Your supplier's performance should be managed throughout the lifetime of the contract to make sure that they perform to the quality, service, cost and delivery identified in your original quotation.Some benefits of contract management may include:
- no contract surprises or escalating costs
- more efficient processes
- easier change management
- prompt payment of the full supply chain
There are three main stages of Contract Management:
The Stages of Contract Management
Mobilisation & Implementation
This is a period of time before the new supplier begins performing the contract to become ready. This may involve: co-ordinating communication between the current and new supplier; providing information; planning.
Lifetime of the Contract
The normal working period of the contract. This may involve solving any issues that may arise e.g. supply problems.
You should consider what will happen when a contract ends: this could be because the contract finishes on the pre-agreed date or it terminates earlier than expected. Your exit strategy should be considered/agreed during the tender and mobilisation and implementation stage. This can be updated during the lifetime of the Contract, if agreed with the supplier(s).
Contract Management Examples
Some examples of Contract Management activities are:
- phone calls with suppliers
- meetings with suppliers
- score carding of suppliers
- site visits
- analysing performance information
- problem solving
- benchmarking against other similar contracts/suppliers
- analysing management information
Organisations should build into their contract management activities sufficient checks to ensure suppliers are meeting their obligations under the Data Protection Regulations (DPR) .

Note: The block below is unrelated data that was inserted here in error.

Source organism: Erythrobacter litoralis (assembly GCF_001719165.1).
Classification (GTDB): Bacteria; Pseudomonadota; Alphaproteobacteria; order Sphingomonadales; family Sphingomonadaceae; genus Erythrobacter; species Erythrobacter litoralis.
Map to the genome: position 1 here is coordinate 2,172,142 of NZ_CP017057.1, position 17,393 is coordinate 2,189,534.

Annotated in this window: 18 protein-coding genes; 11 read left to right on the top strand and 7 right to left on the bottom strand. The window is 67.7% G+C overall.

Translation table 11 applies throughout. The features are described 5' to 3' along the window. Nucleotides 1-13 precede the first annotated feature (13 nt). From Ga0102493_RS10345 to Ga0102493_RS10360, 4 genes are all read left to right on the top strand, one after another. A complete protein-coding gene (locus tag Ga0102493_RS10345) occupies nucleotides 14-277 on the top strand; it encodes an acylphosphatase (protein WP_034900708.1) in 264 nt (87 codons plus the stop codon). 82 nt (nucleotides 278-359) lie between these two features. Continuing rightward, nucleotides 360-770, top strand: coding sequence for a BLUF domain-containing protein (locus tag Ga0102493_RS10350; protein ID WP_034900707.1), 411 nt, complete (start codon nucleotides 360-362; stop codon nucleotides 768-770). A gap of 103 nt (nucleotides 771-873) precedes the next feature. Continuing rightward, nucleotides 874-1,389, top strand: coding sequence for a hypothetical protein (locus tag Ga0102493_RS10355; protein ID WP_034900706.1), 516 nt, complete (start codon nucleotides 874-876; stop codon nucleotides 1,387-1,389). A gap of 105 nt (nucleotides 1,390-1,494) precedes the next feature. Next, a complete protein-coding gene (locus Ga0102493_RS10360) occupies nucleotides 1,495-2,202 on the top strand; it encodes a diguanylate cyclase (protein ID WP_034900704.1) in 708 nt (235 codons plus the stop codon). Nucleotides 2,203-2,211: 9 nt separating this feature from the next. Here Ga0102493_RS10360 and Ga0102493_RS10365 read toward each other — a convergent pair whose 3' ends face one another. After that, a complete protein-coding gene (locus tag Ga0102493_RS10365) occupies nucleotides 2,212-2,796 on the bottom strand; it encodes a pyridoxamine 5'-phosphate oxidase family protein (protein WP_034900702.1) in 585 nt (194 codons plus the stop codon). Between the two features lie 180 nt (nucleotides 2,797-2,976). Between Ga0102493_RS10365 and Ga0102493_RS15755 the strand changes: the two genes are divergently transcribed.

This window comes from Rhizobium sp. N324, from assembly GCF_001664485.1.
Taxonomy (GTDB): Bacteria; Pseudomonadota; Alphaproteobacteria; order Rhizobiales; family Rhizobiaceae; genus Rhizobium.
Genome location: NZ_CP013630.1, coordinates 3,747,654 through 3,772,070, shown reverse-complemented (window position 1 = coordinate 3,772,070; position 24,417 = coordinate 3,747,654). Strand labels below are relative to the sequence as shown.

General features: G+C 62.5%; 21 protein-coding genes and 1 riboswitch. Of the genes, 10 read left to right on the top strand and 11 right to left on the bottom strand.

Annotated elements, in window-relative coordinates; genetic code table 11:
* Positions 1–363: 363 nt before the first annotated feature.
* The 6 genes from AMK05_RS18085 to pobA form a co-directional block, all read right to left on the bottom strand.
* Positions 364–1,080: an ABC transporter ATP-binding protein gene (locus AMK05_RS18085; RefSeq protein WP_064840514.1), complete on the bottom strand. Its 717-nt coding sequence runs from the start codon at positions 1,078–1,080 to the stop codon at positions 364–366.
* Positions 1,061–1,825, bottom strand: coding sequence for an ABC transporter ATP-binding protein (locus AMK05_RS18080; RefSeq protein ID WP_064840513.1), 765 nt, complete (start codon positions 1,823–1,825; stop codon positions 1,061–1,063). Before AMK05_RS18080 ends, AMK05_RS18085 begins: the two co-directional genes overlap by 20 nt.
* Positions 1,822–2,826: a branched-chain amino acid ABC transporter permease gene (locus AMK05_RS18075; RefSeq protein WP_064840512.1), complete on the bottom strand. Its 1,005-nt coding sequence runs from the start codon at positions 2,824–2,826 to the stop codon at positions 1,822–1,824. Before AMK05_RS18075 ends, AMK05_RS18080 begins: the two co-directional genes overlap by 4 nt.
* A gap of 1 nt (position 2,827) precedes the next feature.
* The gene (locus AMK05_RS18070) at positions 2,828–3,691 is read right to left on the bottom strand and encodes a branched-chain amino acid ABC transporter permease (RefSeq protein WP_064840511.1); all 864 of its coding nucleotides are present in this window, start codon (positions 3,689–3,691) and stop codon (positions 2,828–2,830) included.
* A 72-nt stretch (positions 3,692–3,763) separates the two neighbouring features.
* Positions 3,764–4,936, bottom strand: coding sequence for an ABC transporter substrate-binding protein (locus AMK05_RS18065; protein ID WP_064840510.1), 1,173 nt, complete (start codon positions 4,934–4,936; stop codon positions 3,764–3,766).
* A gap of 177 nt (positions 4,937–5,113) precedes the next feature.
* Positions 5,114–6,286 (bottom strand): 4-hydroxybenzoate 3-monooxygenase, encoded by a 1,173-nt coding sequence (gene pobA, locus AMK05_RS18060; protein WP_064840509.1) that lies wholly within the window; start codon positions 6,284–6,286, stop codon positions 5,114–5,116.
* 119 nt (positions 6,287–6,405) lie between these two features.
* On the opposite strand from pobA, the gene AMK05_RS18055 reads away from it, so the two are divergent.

If obligations are not being met, organisations should take urgent remedial action with the supplier to address issues and risks.
Ideally a single person or team should manage the contract to ensure continuity of contract knowledge and to build a more in-depth relationship with the supplier(s) over time. The contract manager may not be the same person who awarded the contract.
The contract manager should be clear about what their responsibilities on the contract are. They should determine how much time should be spent on the managing the contract.
Contract is low value, low risk to your organisation and there are many other substitute suppliers available e.g. stationery
The contract manager may not need to stay in regular contact with the supplier. The contract may effectively “run itself” with no issues and therefore the Contract Manager may decide to have a monthly (or quarterly) supplier call to go over any updates.
Contract is low value but high risk to the organisation e.g. IT software
The contract manager will be more involved to avoid issues and problem solve.
For example, they may have weekly meetings, weekly reporting and regular supplier visits
it is good practice for the contract manager to publish in advance a schedule to the supplier. This schedule will include the contract management activities, including objectives, that will be undertaken in the future. This ensures attendance and that responsible individuals are prepared to contribute.
Contract Variations and Extensions
If you need to vary your contract requirements and/or extend the length of the original contract, you may need to undertake a new procurement exercise.
Variations and extensions are exceptional and should be kept to a minimum. They should only take place where the changes that you make would not significantly alter the original contract.
A significant change could be to the:
- contract scope
- contract value
- contract duration
If a significant change to the contract is proposed, you must contact your local Procurement Function or Centre of Expertise for advice on how to proceed.